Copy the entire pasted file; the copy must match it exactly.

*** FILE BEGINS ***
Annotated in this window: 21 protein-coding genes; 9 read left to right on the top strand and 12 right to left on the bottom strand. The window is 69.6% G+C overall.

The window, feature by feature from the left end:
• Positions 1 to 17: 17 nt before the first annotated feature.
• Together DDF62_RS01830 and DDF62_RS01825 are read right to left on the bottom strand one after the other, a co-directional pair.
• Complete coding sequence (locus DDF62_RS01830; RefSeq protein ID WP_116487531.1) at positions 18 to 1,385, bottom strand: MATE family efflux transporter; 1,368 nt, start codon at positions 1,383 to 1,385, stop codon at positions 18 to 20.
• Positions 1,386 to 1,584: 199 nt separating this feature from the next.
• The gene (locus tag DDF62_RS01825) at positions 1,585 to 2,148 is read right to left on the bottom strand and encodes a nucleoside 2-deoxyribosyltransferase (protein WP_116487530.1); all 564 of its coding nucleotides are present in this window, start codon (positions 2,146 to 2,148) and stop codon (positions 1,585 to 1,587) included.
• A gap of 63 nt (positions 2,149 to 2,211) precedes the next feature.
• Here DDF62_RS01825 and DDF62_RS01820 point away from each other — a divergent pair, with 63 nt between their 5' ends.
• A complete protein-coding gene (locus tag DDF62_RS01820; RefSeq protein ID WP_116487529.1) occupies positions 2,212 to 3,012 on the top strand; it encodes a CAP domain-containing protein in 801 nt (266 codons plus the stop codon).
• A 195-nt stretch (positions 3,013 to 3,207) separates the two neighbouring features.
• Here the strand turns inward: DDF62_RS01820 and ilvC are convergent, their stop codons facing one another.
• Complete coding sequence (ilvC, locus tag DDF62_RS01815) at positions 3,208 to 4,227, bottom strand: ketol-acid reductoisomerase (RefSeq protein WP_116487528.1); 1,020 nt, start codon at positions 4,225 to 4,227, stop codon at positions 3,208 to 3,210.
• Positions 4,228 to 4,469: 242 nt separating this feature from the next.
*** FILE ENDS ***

Annotated in this window: 21 protein-coding genes; 9 read left to right on the top strand and 12 right to left on the bottom strand. The window is 69.6% G+C overall.

The window, feature by feature from the left end:
• Positions 1 to 17: 17 nt before the first annotated feature.
• Together DDF62_RS01830 and DDF62_RS01825 are read right to left on the bottom strand one after the other, a co-directional pair.
• Complete coding sequence (locus DDF62_RS01830; RefSeq protein ID WP_116487531.1) at positions 18 to 1,385, bottom strand: MATE family efflux transporter; 1,368 nt, start codon at positions 1,383 to 1,385, stop codon at positions 18 to 20.
• Positions 1,386 to 1,584: 199 nt separating this feature from the next.
• The gene (locus tag DDF62_RS01825) at positions 1,585 to 2,148 is read right to left on the bottom strand and encodes a nucleoside 2-deoxyribosyltransferase (protein WP_116487530.1); all 564 of its coding nucleotides are present in this window, start codon (positions 2,146 to 2,148) and stop codon (positions 1,585 to 1,587) included.
• A gap of 63 nt (positions 2,149 to 2,211) precedes the next feature.
• Here DDF62_RS01825 and DDF62_RS01820 point away from each other — a divergent pair, with 63 nt between their 5' ends.
• A complete protein-coding gene (locus tag DDF62_RS01820; RefSeq protein ID WP_116487529.1) occupies positions 2,212 to 3,012 on the top strand; it encodes a CAP domain-containing protein in 801 nt (266 codons plus the stop codon).
• A 195-nt stretch (positions 3,013 to 3,207) separates the two neighbouring features.
• Here the strand turns inward: DDF62_RS01820 and ilvC are convergent, their stop codons facing one another.
• Complete coding sequence (ilvC, locus tag DDF62_RS01815) at positions 3,208 to 4,227, bottom strand: ketol-acid reductoisomerase (RefSeq protein WP_116487528.1); 1,020 nt, start codon at positions 4,225 to 4,227, stop codon at positions 3,208 to 3,210.
• Positions 4,228 to 4,469: 242 nt separating this feature from the next.